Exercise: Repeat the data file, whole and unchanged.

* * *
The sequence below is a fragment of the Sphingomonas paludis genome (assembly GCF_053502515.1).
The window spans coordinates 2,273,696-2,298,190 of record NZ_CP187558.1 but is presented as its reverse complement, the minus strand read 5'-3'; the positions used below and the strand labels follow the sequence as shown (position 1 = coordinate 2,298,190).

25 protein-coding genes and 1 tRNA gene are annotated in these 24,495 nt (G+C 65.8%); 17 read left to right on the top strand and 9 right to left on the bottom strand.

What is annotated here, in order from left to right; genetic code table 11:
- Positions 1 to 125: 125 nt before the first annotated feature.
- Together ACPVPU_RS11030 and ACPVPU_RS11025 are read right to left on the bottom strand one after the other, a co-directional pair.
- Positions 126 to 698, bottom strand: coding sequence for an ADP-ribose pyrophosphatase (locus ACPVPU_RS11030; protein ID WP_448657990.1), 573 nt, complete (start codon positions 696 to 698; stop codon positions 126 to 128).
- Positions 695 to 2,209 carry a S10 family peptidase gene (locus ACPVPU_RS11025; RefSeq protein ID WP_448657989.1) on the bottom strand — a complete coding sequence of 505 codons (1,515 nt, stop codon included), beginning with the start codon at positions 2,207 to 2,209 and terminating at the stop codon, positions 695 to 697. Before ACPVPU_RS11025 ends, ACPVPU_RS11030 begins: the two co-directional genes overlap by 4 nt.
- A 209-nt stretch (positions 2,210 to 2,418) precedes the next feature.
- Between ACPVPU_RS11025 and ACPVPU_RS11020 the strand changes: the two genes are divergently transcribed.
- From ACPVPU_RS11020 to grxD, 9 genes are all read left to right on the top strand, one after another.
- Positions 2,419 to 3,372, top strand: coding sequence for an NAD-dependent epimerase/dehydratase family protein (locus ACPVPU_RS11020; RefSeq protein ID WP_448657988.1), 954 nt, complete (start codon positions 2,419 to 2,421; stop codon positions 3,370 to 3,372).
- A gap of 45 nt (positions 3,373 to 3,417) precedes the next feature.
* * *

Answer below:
The sequence below is a fragment of the Sphingomonas paludis genome (assembly GCF_053502515.1).
The window spans coordinates 2,273,696-2,298,190 of record NZ_CP187558.1 but is presented as its reverse complement, the minus strand read 5'-3'; the positions used below and the strand labels follow the sequence as shown (position 1 = coordinate 2,298,190).

25 protein-coding genes and 1 tRNA gene are annotated in these 24,495 nt (G+C 65.8%); 17 read left to right on the top strand and 9 right to left on the bottom strand.

What is annotated here, in order from left to right; genetic code table 11:
- Positions 1 to 125: 125 nt before the first annotated feature.
- Together ACPVPU_RS11030 and ACPVPU_RS11025 are read right to left on the bottom strand one after the other, a co-directional pair.
- Positions 126 to 698, bottom strand: coding sequence for an ADP-ribose pyrophosphatase (locus ACPVPU_RS11030; protein ID WP_448657990.1), 573 nt, complete (start codon positions 696 to 698; stop codon positions 126 to 128).
- Positions 695 to 2,209 carry a S10 family peptidase gene (locus ACPVPU_RS11025; RefSeq protein ID WP_448657989.1) on the bottom strand — a complete coding sequence of 505 codons (1,515 nt, stop codon included), beginning with the start codon at positions 2,207 to 2,209 and terminating at the stop codon, positions 695 to 697. Before ACPVPU_RS11025 ends, ACPVPU_RS11030 begins: the two co-directional genes overlap by 4 nt.
- A 209-nt stretch (positions 2,210 to 2,418) precedes the next feature.
- Between ACPVPU_RS11025 and ACPVPU_RS11020 the strand changes: the two genes are divergently transcribed.
- From ACPVPU_RS11020 to grxD, 9 genes are all read left to right on the top strand, one after another.
- Positions 2,419 to 3,372, top strand: coding sequence for an NAD-dependent epimerase/dehydratase family protein (locus ACPVPU_RS11020; RefSeq protein ID WP_448657988.1), 954 nt, complete (start codon positions 2,419 to 2,421; stop codon positions 3,370 to 3,372).
- A gap of 45 nt (positions 3,373 to 3,417) precedes the next feature.